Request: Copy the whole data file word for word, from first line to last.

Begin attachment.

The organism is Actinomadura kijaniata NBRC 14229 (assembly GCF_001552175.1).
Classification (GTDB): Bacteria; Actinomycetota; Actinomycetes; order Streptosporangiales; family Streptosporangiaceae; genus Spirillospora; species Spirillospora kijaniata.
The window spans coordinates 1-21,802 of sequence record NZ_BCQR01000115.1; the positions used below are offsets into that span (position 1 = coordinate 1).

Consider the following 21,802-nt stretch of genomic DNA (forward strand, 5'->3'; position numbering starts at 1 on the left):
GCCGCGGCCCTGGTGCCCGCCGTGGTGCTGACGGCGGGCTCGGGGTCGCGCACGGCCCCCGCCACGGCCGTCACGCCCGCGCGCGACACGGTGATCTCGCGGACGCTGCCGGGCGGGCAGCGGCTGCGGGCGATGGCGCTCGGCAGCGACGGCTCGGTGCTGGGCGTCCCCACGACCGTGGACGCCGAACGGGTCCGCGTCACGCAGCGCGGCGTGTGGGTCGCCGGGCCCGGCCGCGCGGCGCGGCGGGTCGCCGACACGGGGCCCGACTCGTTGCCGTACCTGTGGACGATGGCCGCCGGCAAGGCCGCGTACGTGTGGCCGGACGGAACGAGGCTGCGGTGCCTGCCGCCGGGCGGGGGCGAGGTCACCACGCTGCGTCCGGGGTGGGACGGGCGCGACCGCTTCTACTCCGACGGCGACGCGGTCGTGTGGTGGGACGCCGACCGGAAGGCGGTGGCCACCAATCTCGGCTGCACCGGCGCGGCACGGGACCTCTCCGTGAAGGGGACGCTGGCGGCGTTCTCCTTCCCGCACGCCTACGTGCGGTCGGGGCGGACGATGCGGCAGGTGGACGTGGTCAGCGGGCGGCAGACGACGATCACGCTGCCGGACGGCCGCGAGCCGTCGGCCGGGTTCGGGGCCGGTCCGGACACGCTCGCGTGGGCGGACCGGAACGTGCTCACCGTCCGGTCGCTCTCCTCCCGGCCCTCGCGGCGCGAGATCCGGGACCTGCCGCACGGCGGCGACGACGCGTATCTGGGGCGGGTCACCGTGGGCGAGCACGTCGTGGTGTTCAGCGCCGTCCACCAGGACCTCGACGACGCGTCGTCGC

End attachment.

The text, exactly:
The organism is Actinomadura kijaniata NBRC 14229 (assembly GCF_001552175.1).
Classification (GTDB): Bacteria; Actinomycetota; Actinomycetes; order Streptosporangiales; family Streptosporangiaceae; genus Spirillospora; species Spirillospora kijaniata.
The window spans coordinates 1-21,802 of sequence record NZ_BCQR01000115.1; the positions used below are offsets into that span (position 1 = coordinate 1).

Consider the following 21,802-nt stretch of genomic DNA (forward strand, 5'->3'; position numbering starts at 1 on the left):
GCCGCGGCCCTGGTGCCCGCCGTGGTGCTGACGGCGGGCTCGGGGTCGCGCACGGCCCCCGCCACGGCCGTCACGCCCGCGCGCGACACGGTGATCTCGCGGACGCTGCCGGGCGGGCAGCGGCTGCGGGCGATGGCGCTCGGCAGCGACGGCTCGGTGCTGGGCGTCCCCACGACCGTGGACGCCGAACGGGTCCGCGTCACGCAGCGCGGCGTGTGGGTCGCCGGGCCCGGCCGCGCGGCGCGGCGGGTCGCCGACACGGGGCCCGACTCGTTGCCGTACCTGTGGACGATGGCCGCCGGCAAGGCCGCGTACGTGTGGCCGGACGGAACGAGGCTGCGGTGCCTGCCGCCGGGCGGGGGCGAGGTCACCACGCTGCGTCCGGGGTGGGACGGGCGCGACCGCTTCTACTCCGACGGCGACGCGGTCGTGTGGTGGGACGCCGACCGGAAGGCGGTGGCCACCAATCTCGGCTGCACCGGCGCGGCACGGGACCTCTCCGTGAAGGGGACGCTGGCGGCGTTCTCCTTCCCGCACGCCTACGTGCGGTCGGGGCGGACGATGCGGCAGGTGGACGTGGTCAGCGGGCGGCAGACGACGATCACGCTGCCGGACGGCCGCGAGCCGTCGGCCGGGTTCGGGGCCGGTCCGGACACGCTCGCGTGGGCGGACCGGAACGTGCTCACCGTCCGGTCGCTCTCCTCCCGGCCCTCGCGGCGCGAGATCCGGGACCTGCCGCACGGCGGCGACGACGCGTATCTGGGGCGGGTCACCGTGGGCGAGCACGTCGTGGTGTTCAGCGCCGTCCACCAGGACCTCGACGACGCGTCGTCGC